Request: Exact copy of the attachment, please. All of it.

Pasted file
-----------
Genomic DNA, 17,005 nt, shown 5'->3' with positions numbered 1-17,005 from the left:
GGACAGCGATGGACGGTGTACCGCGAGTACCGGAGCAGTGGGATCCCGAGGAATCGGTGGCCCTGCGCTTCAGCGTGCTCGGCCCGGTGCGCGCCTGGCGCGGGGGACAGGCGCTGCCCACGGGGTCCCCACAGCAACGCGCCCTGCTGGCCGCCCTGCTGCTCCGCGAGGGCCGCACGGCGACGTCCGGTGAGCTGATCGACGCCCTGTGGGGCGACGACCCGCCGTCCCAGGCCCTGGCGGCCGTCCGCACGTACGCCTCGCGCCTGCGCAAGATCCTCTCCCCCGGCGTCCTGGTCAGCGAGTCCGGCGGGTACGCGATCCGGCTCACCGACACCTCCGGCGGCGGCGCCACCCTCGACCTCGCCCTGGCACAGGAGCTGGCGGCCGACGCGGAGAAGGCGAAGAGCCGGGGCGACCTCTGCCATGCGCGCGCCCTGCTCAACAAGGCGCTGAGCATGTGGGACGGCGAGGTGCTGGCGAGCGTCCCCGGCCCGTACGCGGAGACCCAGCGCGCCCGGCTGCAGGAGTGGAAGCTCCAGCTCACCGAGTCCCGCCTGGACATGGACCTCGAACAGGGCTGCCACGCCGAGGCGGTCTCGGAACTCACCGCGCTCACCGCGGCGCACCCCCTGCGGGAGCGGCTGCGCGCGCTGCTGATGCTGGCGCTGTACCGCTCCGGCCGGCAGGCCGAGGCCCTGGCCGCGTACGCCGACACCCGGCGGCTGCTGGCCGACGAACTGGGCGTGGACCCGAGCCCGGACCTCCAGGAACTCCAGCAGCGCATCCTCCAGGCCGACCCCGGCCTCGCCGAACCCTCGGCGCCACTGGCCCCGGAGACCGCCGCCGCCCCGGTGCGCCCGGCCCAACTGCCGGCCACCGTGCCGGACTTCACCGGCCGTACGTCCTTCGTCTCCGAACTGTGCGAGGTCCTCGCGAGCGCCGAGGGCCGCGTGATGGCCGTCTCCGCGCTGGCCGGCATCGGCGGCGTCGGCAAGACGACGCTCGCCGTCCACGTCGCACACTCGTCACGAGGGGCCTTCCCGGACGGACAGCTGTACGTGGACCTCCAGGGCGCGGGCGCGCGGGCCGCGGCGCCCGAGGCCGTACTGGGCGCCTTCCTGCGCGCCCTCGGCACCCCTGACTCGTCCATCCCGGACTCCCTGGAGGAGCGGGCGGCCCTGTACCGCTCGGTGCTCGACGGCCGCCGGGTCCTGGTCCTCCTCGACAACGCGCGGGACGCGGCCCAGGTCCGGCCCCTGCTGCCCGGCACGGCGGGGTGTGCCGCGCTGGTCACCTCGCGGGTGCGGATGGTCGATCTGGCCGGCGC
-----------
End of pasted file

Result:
Genomic DNA, 17,005 nt, shown 5'->3' with positions numbered 1-17,005 from the left:
GGACAGCGATGGACGGTGTACCGCGAGTACCGGAGCAGTGGGATCCCGAGGAATCGGTGGCCCTGCGCTTCAGCGTGCTCGGCCCGGTGCGCGCCTGGCGCGGGGGACAGGCGCTGCCCACGGGGTCCCCACAGCAACGCGCCCTGCTGGCCGCCCTGCTGCTCCGCGAGGGCCGCACGGCGACGTCCGGTGAGCTGATCGACGCCCTGTGGGGCGACGACCCGCCGTCCCAGGCCCTGGCGGCCGTCCGCACGTACGCCTCGCGCCTGCGCAAGATCCTCTCCCCCGGCGTCCTGGTCAGCGAGTCCGGCGGGTACGCGATCCGGCTCACCGACACCTCCGGCGGCGGCGCCACCCTCGACCTCGCCCTGGCACAGGAGCTGGCGGCCGACGCGGAGAAGGCGAAGAGCCGGGGCGACCTCTGCCATGCGCGCGCCCTGCTCAACAAGGCGCTGAGCATGTGGGACGGCGAGGTGCTGGCGAGCGTCCCCGGCCCGTACGCGGAGACCCAGCGCGCCCGGCTGCAGGAGTGGAAGCTCCAGCTCACCGAGTCCCGCCTGGACATGGACCTCGAACAGGGCTGCCACGCCGAGGCGGTCTCGGAACTCACCGCGCTCACCGCGGCGCACCCCCTGCGGGAGCGGCTGCGCGCGCTGCTGATGCTGGCGCTGTACCGCTCCGGCCGGCAGGCCGAGGCCCTGGCCGCGTACGCCGACACCCGGCGGCTGCTGGCCGACGAACTGGGCGTGGACCCGAGCCCGGACCTCCAGGAACTCCAGCAGCGCATCCTCCAGGCCGACCCCGGCCTCGCCGAACCCTCGGCGCCACTGGCCCCGGAGACCGCCGCCGCCCCGGTGCGCCCGGCCCAACTGCCGGCCACCGTGCCGGACTTCACCGGCCGTACGTCCTTCGTCTCCGAACTGTGCGAGGTCCTCGCGAGCGCCGAGGGCCGCGTGATGGCCGTCTCCGCGCTGGCCGGCATCGGCGGCGTCGGCAAGACGACGCTCGCCGTCCACGTCGCACACTCGTCACGAGGGGCCTTCCCGGACGGACAGCTGTACGTGGACCTCCAGGGCGCGGGCGCGCGGGCCGCGGCGCCCGAGGCCGTACTGGGCGCCTTCCTGCGCGCCCTCGGCACCCCTGACTCGTCCATCCCGGACTCCCTGGAGGAGCGGGCGGCCCTGTACCGCTCGGTGCTCGACGGCCGCCGGGTCCTGGTCCTCCTCGACAACGCGCGGGACGCGGCCCAGGTCCGGCCCCTGCTGCCCGGCACGGCGGGGTGTGCCGCGCTGGTCACCTCGCGGGTGCGGATGGTCGATCTGGCCGGCGC